Okay. Rant over. Back to our normal programming.
I heard a robin out on the roof garden on the weekend. Practically fell over myself racing to the window to see it and there it was, on the lawn. I don’t think I’ve ever seen a robin this early. We are having temperatures that feel more like early summer than the end of winter and are breaking records. This has been the winter that wasn’t for us and it has been wonderful. But it does make me wonder what our summer will be like and what it may mean for the farmers as there was so little precipitation during the winter.
Baxter has had a lot to keep him occupied on the windowsill. Grackles, robins, squirrels and something that he seems to see out on the roof garden at night, although we can’t see what it is that has him so fascinated.
Preparation of the centre blocks is almost complete. All that’s really left is to do is the grading of seams on the first 6 blocks.
It presses beautifully. The final six blocks have had all the seams graded. Why I left it with the first six I have no idea, but it won’t take long and is definitely worth the effort. It will make the quilt drape better, there will be no chance of the red shadowing through to the front and it will make the quilting easier.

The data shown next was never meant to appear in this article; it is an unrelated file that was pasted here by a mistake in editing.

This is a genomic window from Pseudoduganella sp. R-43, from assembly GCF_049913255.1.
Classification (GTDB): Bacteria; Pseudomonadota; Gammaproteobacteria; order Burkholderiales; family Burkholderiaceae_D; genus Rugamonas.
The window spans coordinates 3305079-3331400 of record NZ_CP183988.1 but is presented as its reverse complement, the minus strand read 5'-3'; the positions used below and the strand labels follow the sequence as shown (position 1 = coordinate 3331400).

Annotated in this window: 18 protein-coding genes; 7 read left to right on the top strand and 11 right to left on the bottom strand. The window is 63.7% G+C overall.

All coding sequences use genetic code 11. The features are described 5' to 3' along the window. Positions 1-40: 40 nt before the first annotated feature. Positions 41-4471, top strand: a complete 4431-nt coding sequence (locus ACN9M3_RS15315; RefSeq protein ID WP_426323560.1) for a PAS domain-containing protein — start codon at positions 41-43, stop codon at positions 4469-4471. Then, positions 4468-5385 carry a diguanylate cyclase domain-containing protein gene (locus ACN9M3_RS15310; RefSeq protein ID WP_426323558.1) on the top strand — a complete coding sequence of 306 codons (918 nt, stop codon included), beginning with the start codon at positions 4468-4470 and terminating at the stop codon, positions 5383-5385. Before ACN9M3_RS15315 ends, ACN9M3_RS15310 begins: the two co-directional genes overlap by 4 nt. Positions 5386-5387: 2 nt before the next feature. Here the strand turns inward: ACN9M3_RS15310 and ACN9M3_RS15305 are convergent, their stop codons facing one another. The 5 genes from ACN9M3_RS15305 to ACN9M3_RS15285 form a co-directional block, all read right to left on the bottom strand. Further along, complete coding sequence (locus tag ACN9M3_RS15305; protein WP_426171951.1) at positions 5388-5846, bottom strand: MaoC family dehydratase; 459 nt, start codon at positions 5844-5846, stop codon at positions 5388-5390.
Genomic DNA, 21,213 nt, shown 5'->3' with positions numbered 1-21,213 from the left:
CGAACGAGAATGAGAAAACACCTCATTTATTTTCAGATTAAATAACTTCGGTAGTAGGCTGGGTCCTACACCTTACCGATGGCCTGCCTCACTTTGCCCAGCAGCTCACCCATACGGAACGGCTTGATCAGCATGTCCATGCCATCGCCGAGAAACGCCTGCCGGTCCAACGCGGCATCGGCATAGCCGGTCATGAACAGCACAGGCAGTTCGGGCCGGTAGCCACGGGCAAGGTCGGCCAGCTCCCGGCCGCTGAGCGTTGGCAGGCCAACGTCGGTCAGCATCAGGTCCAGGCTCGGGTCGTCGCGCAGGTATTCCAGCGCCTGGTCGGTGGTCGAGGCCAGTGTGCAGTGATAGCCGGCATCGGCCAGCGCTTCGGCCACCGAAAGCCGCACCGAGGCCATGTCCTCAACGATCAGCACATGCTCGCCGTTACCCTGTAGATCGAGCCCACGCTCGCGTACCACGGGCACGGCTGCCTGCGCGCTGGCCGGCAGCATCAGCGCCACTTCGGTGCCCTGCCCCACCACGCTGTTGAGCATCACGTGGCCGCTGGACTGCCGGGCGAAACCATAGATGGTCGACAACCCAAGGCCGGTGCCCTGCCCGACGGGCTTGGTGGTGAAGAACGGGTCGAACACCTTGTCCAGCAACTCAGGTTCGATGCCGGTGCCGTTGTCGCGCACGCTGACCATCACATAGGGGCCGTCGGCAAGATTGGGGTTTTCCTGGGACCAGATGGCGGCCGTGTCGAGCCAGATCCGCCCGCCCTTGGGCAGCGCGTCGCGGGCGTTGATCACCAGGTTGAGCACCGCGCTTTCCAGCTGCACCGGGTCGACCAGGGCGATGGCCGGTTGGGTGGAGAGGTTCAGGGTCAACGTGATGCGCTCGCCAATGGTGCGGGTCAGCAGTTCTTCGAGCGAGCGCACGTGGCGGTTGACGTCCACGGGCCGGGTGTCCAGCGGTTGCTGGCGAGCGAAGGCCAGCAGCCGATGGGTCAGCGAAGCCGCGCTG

I stacked them together for fun. It will be fabulous to see this quilt centre put together, but taking a picture of it will definitely have to wait until we can get out on the roof garden. Which, by the looks of our weather forecast, may not be too far off at all.
Making these blocks has been so much easier than they look, thanks to the perfect stitching lines and matching points of Inklingo, that I’ve got an idea for a completely different feathered star quilt that I’d like to make.
Baxter had to get in on the act of photographing the blocks. Mr. Q.O. labelled this one, “The Critic.”
Although it was Mr. Q.O.’s birthday yesterday, Baxter got a present. One of our neighbours gave this to him. He absolutely loves it and played with it for hours.